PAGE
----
Updated Saturday, 8:30 a.m.
After seven hours of deliberation, a jury found John Jackson guilty on all charges, including sex abuse and the production of child pornography. Deliberations began right after closing arguments Friday afternoon, capping off the four-day trial.
Friday, 3:19 p.m.
Jury deliberations began on Friday for former Olympic boxer John Jackson. A federal judge sent the panel to review, debate and decide allegations of child pornography production and child sex abuse brought against the defendant.
Prosecutors for the U.S. Attorney’s Office and defense attorney Yohana Manning spent the past three-and-a-half days presenting witnesses and evidence about Jackson’s alleged encounters with three underage girls in 2019. The government’s legal team, led by Assistant U.S. Attorney Donna Rainwater, wrapped up with closing arguments, followed by Manning’s close on Friday morning.
Jackson is charged with production of child pornography, enticing minors to engage in sexual activity, and transporting minors for the purpose of committing criminal sexual acts. He is also charged with first- and aggravated second-degree rape. There is also a charge of transporting minors with intent to commit illegal sex acts.
The use of cell phones and the evidence they held became key to the case for both the prosecution and the defense. Recorded sex acts were found by investigators on phones belonging to witnesses who told the court they had sex with the defendant. All were under age 18 at the time.
But detectives and a special agent from Homeland Security Investigations said there were other details found while searching the phone’s contents, including text messages, date and location notes.
Some text messages from witnesses included misleading statements about their whereabouts at the time their encounters took place. Other messages spoke about marijuana possession. One witness told the court in testimony she turned off the location tracker on her phone at times, so others would not know where she was at the time.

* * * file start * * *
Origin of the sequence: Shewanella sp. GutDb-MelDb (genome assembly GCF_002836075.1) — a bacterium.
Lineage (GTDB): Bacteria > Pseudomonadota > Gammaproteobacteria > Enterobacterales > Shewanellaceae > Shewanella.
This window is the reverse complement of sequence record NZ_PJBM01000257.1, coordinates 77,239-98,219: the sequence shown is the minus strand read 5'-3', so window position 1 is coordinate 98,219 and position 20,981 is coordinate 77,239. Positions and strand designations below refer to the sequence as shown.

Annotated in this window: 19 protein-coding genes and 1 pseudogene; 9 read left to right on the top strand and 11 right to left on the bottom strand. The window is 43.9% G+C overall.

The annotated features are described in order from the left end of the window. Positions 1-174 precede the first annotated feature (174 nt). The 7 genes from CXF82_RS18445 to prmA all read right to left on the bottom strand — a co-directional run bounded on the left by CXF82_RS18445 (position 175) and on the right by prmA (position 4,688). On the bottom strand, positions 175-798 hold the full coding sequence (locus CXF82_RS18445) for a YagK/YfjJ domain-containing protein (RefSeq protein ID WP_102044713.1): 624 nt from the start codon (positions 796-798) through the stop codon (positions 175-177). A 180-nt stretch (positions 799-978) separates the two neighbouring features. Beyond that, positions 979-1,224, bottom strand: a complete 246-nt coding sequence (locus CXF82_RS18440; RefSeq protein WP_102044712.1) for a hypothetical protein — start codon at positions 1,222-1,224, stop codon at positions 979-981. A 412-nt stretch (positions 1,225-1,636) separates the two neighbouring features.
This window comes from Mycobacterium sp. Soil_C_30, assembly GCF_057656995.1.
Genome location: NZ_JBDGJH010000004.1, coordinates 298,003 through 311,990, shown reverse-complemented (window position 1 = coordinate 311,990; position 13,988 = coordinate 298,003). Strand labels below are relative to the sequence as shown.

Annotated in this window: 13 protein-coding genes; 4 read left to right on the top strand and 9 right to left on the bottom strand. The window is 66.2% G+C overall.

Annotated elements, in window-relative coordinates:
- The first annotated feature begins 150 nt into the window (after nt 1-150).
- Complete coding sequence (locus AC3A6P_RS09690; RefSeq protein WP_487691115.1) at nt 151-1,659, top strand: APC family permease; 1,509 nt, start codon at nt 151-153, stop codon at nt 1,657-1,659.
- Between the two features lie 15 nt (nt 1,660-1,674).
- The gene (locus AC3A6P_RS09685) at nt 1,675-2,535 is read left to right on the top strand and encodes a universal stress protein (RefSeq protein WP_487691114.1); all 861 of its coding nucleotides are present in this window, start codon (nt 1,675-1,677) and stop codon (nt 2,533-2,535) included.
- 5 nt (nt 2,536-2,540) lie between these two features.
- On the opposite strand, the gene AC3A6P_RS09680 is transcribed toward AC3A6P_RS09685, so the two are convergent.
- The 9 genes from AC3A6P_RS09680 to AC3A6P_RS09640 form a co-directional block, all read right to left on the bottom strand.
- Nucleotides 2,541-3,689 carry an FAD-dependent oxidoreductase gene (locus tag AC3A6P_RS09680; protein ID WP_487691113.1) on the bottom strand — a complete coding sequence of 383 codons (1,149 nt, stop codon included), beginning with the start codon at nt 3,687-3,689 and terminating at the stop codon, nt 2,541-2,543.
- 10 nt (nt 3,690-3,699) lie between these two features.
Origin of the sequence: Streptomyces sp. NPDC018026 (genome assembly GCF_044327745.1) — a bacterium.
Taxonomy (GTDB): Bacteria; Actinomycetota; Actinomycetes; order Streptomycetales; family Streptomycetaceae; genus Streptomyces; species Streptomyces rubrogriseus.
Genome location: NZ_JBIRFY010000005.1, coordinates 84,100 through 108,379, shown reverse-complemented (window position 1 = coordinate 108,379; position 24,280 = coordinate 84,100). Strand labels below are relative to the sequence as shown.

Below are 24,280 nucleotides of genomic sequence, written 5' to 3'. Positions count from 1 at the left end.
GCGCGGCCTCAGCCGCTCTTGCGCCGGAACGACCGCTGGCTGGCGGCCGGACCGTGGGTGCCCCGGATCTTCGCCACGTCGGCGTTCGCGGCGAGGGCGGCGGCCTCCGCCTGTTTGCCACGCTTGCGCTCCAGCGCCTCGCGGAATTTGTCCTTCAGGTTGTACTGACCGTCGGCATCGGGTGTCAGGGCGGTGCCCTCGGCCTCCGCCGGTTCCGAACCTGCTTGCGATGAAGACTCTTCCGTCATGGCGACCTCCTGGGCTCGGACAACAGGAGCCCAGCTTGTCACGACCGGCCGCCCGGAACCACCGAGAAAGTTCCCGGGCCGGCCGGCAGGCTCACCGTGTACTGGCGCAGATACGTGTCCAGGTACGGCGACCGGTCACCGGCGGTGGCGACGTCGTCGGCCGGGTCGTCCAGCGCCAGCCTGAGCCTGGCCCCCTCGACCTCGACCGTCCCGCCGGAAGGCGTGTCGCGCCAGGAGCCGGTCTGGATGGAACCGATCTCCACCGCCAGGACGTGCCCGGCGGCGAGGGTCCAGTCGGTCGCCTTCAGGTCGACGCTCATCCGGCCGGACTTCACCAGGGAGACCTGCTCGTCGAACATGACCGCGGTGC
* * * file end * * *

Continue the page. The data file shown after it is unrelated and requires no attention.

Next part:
There was also testimony from one witness who said Jackson took her phone away from her and deleted text message exchanges between the two of them.
One of the date and location notes helped investigators match two pornographic videos with statements made by one female minor and with the defendant’s apartment in Estate Mandahl.
Special Agent Michael Fogel said he found the images after one female minor and her father visited the V.I. Police Department Major Crimes Unit and turned over their cell phones. While inspecting the minor’s phone, Fogel said he found the two images in a folder marked Recently Deleted.
The agent said he was able to retrieve the videos by moving them into another folder to prevent them from being automatically erased. Rainwater asked if there was any information found in the metadata attached to the video. Fogel said yes.
With that information, the agent pinpointed a date and the place where the video was made. “In the vicinity of Mr. Jackson’s apartment,” Fogel said.
In closing arguments, prosecutors told the jury there was sufficient evidence to find the defendant guilty of all charges. Rainwater admitted that some of the evidence was circumstantial but still admissible. She also asked jurors to remember the testimony of two other minors who said they also had sex with Jackson and the locations where the alleged acts took place; in a parking lot, in the vicinity of an east-end beach on St. Thomas, and in the Mandahl apartment.
Manning insisted the government had not provided enough corroborating evidence and had failed to meet its burden of proof. In closing arguments, he also disputed the charge of transporting minors in order to commit sex crimes.
In the wrap-up, the prosecutor accused the defense of trying to muddle the jury’s thinking. “See through the smoke and the mirrors and see what this is all about. This is about a 30-year-old man who victimized not one child, but multiple ones — how he coerced and used them,” Rainwater said.